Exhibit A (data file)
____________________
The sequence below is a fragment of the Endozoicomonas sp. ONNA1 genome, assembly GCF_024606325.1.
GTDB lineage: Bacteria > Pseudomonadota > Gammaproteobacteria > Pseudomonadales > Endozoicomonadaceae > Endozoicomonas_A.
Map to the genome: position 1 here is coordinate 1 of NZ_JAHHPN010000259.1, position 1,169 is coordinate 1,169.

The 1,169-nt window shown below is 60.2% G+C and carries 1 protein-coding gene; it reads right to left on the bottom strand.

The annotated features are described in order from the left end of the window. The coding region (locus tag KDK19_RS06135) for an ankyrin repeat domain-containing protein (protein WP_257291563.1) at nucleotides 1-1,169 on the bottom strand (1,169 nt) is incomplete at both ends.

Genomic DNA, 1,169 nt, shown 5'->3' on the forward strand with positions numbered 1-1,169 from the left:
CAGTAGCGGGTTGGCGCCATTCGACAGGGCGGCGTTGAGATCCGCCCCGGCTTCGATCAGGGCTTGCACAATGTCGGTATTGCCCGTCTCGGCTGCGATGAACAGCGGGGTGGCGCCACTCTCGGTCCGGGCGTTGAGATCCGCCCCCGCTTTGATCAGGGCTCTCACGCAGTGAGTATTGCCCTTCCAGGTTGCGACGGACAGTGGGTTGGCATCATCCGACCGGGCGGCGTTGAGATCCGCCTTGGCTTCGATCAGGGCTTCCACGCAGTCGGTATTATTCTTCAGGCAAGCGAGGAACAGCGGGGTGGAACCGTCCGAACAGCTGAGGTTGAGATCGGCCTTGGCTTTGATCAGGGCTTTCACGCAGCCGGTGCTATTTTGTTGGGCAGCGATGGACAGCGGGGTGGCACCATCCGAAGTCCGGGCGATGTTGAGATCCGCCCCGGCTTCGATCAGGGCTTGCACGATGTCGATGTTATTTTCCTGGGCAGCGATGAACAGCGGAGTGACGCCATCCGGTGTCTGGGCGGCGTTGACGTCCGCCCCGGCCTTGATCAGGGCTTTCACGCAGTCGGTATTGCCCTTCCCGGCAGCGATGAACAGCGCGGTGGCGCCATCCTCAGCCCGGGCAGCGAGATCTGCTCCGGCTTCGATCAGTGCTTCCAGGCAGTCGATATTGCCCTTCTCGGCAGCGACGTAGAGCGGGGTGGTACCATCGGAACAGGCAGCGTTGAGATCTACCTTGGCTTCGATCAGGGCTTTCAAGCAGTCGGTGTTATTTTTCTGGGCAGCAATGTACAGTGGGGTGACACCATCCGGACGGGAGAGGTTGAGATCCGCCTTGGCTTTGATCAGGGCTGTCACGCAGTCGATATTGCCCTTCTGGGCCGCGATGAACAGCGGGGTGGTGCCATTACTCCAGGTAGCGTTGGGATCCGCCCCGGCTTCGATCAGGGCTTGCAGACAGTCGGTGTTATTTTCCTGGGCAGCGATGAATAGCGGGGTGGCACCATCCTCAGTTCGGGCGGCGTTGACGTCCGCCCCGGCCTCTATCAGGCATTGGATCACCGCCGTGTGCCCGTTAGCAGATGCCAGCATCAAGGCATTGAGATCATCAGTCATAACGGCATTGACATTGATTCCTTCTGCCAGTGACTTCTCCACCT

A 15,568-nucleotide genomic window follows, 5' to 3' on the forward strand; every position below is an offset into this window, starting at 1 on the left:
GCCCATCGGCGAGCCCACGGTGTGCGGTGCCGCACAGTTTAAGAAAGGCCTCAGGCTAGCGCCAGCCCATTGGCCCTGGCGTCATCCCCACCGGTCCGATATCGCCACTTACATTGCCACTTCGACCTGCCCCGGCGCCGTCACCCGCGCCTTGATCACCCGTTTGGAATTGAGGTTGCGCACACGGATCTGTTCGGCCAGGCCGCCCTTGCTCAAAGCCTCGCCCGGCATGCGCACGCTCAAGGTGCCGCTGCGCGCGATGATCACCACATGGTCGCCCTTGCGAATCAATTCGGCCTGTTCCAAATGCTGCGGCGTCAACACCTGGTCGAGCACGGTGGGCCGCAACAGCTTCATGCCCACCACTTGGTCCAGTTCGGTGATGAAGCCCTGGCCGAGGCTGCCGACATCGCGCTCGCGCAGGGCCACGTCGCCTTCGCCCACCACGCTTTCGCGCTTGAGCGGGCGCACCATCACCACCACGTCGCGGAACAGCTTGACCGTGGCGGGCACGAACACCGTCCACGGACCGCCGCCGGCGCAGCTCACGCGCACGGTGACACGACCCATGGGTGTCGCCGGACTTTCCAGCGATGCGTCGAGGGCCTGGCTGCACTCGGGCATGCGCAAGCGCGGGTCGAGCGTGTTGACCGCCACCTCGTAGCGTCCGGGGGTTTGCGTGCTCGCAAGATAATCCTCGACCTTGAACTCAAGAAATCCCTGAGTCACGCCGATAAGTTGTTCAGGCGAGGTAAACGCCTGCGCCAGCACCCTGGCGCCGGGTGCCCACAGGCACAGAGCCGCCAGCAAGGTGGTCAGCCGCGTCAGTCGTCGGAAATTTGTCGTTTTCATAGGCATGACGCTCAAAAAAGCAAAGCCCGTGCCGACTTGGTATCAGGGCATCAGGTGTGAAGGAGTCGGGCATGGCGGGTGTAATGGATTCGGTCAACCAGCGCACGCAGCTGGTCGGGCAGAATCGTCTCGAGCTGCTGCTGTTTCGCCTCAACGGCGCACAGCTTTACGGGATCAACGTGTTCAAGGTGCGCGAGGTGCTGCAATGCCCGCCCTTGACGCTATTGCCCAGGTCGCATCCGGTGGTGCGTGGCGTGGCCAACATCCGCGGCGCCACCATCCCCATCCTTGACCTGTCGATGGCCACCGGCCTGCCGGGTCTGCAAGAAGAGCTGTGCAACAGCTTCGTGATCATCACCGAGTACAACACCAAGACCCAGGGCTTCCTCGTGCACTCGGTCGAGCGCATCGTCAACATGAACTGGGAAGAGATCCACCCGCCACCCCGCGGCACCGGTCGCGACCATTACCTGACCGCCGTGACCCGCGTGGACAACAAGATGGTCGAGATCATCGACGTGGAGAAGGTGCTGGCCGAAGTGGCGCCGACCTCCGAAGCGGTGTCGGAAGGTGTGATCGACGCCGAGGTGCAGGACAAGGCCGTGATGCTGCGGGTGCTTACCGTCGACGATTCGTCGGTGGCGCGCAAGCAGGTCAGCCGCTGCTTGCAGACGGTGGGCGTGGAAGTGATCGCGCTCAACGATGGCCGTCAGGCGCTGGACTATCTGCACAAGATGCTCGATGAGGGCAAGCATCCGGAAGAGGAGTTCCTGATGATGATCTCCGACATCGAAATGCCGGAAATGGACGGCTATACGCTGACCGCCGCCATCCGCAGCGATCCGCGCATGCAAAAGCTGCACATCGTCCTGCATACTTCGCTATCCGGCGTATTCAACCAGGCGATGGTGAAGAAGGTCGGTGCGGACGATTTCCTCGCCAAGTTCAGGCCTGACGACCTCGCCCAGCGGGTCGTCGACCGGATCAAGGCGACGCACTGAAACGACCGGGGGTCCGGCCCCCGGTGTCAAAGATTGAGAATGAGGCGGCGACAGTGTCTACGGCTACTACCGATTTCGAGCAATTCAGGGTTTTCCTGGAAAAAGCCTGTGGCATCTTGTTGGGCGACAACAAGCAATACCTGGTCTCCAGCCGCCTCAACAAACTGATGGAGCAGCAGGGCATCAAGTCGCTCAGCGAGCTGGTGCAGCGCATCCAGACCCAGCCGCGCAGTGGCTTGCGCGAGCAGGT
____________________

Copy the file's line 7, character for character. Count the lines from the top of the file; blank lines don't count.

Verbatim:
CAGTAGCGGGTTGGCGCCATTCGACAGGGCGGCGTTGAGATCCGCCCCGGCTTCGATCAGGGCTTGCACAATGTCGGTATTGCCCGTCTCGGCTGCGATGAACAGCGGGGTGGCGCCACTCTCGGTCCGGGCGTTGAGATCCGCCCCCGCTTTGATCAGGGCTCTCACGCAGTGAGTATTGCCCTTCCAGGTTGCGACGGACAGTGGGTTGGCATCATCCGACCGGGCGGCGTTGAGATCCGCCTTGGCTTCGATCAGGGCTTCCACGCAGTCGGTATTATTCTTCAGGCAAGCGAGGAACAGCGGGGTGGAACCGTCCGAACAGCTGAGGTTGAGATCGGCCTTGGCTTTGATCAGGGCTTTCACGCAGCCGGTGCTATTTTGTTGGGCAGCGATGGACAGCGGGGTGGCACCATCCGAAGTCCGGGCGATGTTGAGATCCGCCCCGGCTTCGATCAGGGCTTGCACGATGTCGATGTTATTTTCCTGGGCAGCGATGAACAGCGGAGTGACGCCATCCGGTGTCTGGGCGGCGTTGACGTCCGCCCCGGCCTTGATCAGGGCTTTCACGCAGTCGGTATTGCCCTTCCCGGCAGCGATGAACAGCGCGGTGGCGCCATCCTCAGCCCGGGCAGCGAGATCTGCTCCGGCTTCGATCAGTGCTTCCAGGCAGTCGATATTGCCCTTCTCGGCAGCGACGTAGAGCGGGGTGGTACCATCGGAACAGGCAGCGTTGAGATCTACCTTGGCTTCGATCAGGGCTTTCAAGCAGTCGGTGTTATTTTTCTGGGCAGCAATGTACAGTGGGGTGACACCATCCGGACGGGAGAGGTTGAGATCCGCCTTGGCTTTGATCAGGGCTGTCACGCAGTCGATATTGCCCTTCTGGGCCGCGATGAACAGCGGGGTGGTGCCATTACTCCAGGTAGCGTTGGGATCCGCCCCGGCTTCGATCAGGGCTTGCAGACAGTCGGTGTTATTTTCCTGGGCAGCGATGAATAGCGGGGTGGCACCATCCTCAGTTCGGGCGGCGTTGACGTCCGCCCCGGCCTCTATCAGGCATTGGATCACCGCCGTGTGCCCGTTAGCAGATGCCAGCATCAAGGCATTGAGATCATCAGTCATAACGGCATTGACATTGATTCCTTCTGCCAGTGACTTCTCCACCT